Michael & Edi have headed out on a slow, thorough exploration of the globe.
Refit in Florida
27 June 2012 | Saint Augustine, USA
On Monday the 4th of June we had secured alongside a float at Saint Augustine Marine Center on the northeast coast of Florida, USA. We had come 9375 miles from Puerto Montt, Chile through Patagonia and Tierra del Fuego and around Cape Horn in a little under six months. In the three years since we left Vancouver on our shakedown cruise, we had made 20,044 miles. Both we and Sequitur were in need of a refit.
We were met on the float by Peter, the Customer Service Manager and Jim, the Yard Manager, and I quickly reviewed with them the list of work required, which I had emailed to them from Puerto Rico. We were told it would be a few days before any work could begin, but that we would not be charged for moorage while we are waiting, nor during contracted work. What a refreshing idea!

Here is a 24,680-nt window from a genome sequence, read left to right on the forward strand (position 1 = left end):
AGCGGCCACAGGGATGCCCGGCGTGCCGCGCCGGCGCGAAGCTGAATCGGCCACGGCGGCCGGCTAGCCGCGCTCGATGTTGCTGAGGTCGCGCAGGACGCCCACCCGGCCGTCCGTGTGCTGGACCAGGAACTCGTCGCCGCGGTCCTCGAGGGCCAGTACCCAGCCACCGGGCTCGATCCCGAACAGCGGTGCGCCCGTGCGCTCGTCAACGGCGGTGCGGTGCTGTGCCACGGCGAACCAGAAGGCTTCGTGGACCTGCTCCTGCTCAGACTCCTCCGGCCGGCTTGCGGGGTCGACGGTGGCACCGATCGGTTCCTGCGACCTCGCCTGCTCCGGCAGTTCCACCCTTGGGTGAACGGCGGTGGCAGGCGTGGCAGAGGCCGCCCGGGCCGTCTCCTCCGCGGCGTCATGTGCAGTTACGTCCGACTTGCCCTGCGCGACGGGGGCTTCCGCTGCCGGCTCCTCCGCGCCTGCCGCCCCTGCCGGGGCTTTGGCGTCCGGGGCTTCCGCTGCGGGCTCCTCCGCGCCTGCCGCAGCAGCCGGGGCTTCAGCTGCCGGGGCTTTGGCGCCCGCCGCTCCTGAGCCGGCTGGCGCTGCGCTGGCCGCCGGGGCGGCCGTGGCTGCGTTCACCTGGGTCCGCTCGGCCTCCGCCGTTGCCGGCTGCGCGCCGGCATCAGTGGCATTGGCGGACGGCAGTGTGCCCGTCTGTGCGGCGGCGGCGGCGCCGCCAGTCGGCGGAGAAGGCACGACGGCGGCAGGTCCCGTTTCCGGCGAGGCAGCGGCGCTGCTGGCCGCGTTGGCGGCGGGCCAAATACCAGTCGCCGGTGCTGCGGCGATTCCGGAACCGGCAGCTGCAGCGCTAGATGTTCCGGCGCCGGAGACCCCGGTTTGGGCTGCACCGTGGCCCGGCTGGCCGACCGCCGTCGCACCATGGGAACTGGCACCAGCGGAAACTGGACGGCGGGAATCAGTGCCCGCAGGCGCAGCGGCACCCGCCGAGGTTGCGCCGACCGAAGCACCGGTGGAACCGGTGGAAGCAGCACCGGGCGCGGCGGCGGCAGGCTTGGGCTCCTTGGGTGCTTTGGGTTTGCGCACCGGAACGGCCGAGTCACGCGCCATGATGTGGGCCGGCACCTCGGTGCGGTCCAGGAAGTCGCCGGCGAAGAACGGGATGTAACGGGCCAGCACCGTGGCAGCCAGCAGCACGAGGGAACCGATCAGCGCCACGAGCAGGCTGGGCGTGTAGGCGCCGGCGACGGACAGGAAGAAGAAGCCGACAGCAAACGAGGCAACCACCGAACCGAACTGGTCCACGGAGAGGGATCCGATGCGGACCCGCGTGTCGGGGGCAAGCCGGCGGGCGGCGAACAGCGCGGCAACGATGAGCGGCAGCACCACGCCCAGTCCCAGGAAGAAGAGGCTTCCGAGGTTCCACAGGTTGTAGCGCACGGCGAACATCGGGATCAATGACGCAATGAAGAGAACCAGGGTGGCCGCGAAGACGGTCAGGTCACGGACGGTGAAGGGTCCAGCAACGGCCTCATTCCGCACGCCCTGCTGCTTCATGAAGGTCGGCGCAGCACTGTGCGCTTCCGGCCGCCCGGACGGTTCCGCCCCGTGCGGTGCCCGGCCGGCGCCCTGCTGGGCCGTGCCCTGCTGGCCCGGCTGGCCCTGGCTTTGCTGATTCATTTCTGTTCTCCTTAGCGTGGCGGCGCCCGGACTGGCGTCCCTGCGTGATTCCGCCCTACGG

The modern 9.3 Hectare waterfront site was established in 1993 by the Luhrs family to provide repair and maintenance for their own brands: Hunter, Luhrs, Mainship and Silverton, as well as other boats. Among its facilities are a 110-ton travel lift that takes boats with up to 7.2 metres beam, a 250-ton marine railway capable of handling up to 12.2 metres of beam and a huge hangar for inside work.
After we had settled-in, we walked ashore through the old town. The city was established in 1565, and is considered to be the oldest continuously occupied community in the continental United States of America. Even with all the modifiers to its title as the oldest, there are no surviving buildings from the early period. No wooden buildings survived the British burning of the city in 1702. The oldest remaining house is believed to have been built at the end of the 16th or early in the 17th century.